6. #6
    Join Date
    Nov 2006
    Location
    Mountain Home, Arkansas
    Posts
    11,697
    Go with 8", 1725 rpm. Smaller and/or faster will burn your tools.
    Grit preference is all over the board. When I started with turning a local professional told me to use 80 grit. He said 100 was too smooth and only sorta polished the metal. 60 was too coarse and removed far too much metal. I got the 80 and am pleased. Others are sure to chime in saying 100 is best, or 120, or whatever. But IMHO, 80 is the way to go.

  7. #7
    Join Date
    Jan 2007
    Location
    San Francisco East Bay Area
    Posts
    59
    Hi Stuart;
    I have the Woodcraft grinder in your photo. I'm "fairly" pleased with it. That said, here's what I've found. The arbor will not take the OneWay balance system. When at speed, there's a slight vibration that causes a very slight tool bounce. I have it mounted with a Wolverine system. I get generally good results, but I'm trying to tweak it for less vibes. I removed the side shields and with the arbor nut off, I rotated the wheels several times to find a heavy spot. Marked them with a small pencil mark. Did the same with the opposite wheel and tried to keep the wheels 180 deg offset from each other. It's better, but not perfect. With a better measuring system I'll measure the arbor, then switch wheels left to right, or switch them out all together, or put them on another persons grinder. You know where this is going. I'm going to squeeez whatever I can from this inexpensive unit. Like I said, it works ok, but I think it could be a bit better.

    ps: You're going to host 12 people in you shop.. . I've seen your shop, Are you going to stack them sideways
    Best Regards, Mike in CA

  8. #8
    Good 'what ever time it is in Japan', Stuart.

    Several years ago over at Wood Central, I commented that a slow grinder was recommended for sharpening in-order to prevent burning of the tool.

    I was quickly set upon by Forest Addy, a machinist by trade of some 30 years. Forest explained to me and others that the burning of a tool by a hight speed grinder is due to the grinding wheel not being properly dressed. He says that a clean, properly dressed wheel running at 3600 RPM will work just fine and as well as an 1800 RPM grinder. Essentially, wheel speed is not the determining factor in burning a tool, but rather the glazing of the wheel that in turn causes excess friction between the wheel and the tool. The result is a nice blue tip tool.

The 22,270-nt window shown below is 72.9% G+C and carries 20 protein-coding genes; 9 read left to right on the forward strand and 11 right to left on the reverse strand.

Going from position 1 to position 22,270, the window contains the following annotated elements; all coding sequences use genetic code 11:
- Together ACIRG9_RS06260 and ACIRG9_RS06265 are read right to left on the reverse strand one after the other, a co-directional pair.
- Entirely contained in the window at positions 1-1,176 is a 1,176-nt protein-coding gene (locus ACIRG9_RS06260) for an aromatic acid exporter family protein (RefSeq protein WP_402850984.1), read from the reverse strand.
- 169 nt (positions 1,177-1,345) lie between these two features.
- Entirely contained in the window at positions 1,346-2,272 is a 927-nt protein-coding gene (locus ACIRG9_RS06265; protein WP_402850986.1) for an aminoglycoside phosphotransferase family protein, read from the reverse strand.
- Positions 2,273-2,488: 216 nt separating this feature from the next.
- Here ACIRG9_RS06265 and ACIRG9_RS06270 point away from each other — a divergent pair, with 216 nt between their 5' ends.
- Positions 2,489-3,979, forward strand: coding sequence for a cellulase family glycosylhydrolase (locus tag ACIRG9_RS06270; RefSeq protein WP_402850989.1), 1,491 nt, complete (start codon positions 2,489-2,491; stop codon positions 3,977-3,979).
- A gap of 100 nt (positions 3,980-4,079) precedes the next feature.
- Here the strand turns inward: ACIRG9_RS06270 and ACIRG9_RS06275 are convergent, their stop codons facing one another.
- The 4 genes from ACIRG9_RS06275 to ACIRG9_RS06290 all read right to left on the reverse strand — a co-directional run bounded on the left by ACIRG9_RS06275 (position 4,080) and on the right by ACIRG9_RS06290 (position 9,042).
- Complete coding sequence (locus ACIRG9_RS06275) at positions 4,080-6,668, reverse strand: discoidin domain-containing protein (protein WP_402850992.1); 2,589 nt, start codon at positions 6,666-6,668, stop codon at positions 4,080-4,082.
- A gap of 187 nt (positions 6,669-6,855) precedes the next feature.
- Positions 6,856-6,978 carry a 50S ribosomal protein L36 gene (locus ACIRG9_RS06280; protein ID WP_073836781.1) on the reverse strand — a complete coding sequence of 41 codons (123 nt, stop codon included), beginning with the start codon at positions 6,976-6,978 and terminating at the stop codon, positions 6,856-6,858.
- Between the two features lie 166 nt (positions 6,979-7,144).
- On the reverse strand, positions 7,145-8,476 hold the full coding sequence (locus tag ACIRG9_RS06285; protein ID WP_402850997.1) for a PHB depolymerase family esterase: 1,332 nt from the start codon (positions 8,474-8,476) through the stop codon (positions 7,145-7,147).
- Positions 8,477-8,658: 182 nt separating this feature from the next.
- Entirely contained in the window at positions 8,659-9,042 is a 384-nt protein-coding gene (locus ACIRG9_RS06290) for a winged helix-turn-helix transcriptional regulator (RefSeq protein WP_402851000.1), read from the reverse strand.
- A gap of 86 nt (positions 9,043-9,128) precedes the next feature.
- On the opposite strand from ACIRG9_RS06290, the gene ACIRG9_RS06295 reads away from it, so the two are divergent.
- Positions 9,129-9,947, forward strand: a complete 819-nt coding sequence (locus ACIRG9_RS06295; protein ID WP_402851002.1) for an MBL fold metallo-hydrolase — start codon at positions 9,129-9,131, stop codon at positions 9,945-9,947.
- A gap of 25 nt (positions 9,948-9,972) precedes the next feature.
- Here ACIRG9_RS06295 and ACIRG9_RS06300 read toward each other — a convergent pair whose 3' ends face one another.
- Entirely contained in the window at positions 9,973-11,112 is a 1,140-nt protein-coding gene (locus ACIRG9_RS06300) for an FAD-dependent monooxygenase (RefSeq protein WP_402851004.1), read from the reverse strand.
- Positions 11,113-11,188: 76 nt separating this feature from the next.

I went to the MSC Industrial Supply site and bought a 2 carat diamond dressing tool. I use it before every grinding session, and to date I must say that I believe Forest.

    Disclaimer: I have a Grizzly 3600 grinder that I use for gardening tools and the like. I also found a too good to pass up 50% off deal on a Baldor 1800 RPM grinder and use it for grinding WW tools. I use the diamond dressing tool on both.

    Recommendation, if you have a 3600 RPM grinder, buy a diamond dressing tool and use the high speed grinder. If you don't have any grinder, I think I would look for an 1800 RPM machine. But in any event get a dressing tool, or you will eventually have blue tips. (Been there, did that, didn't like the tee-shirt.)

  9. #9
    Join Date
    Oct 2006
    Location
    The Heart of Dixie
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    4,265

    OK here we go

    Waiting on the paint fumes to settle so I decided to follow up on my post.

    Ken, very interesting info. Never heard that one before.

    I have never seen a speed recommendation but thought that might be interesting to some.

    Low speed grinder
    RPM=1750 Diameter=6" SFM= 2749
    RPM=1750 Diameter=8" SFM= 3665

    High speed grinder
    RPM=3500 Diameter=6" SFM= 5498
    RPM=3500 Diameter=8" SFM= 7330


    Just for my own curiosity My Queen city Grinder

    RPM= 1720 Diameter= 10" SFM= 4503
    RPM= 1720 Diameter= 8" SFM= 3602
    RPM= 1720 Diameter= 6" SFM=2701

    Jeff
    God grant me the senility to forget the people I never liked anyway,
    the good fortune to run into the ones I do,
    and the eyesight to tell the difference.


    Kudzu Craft Lightweight Skin on frame Kayaks.
    Custom built boats and Kits

  10. #10
    Join Date
    Oct 2006
    Location
    Houston, TX
    Posts
    363
    Just to add to the confusion, I think someone said that Oneway recommends the high speed.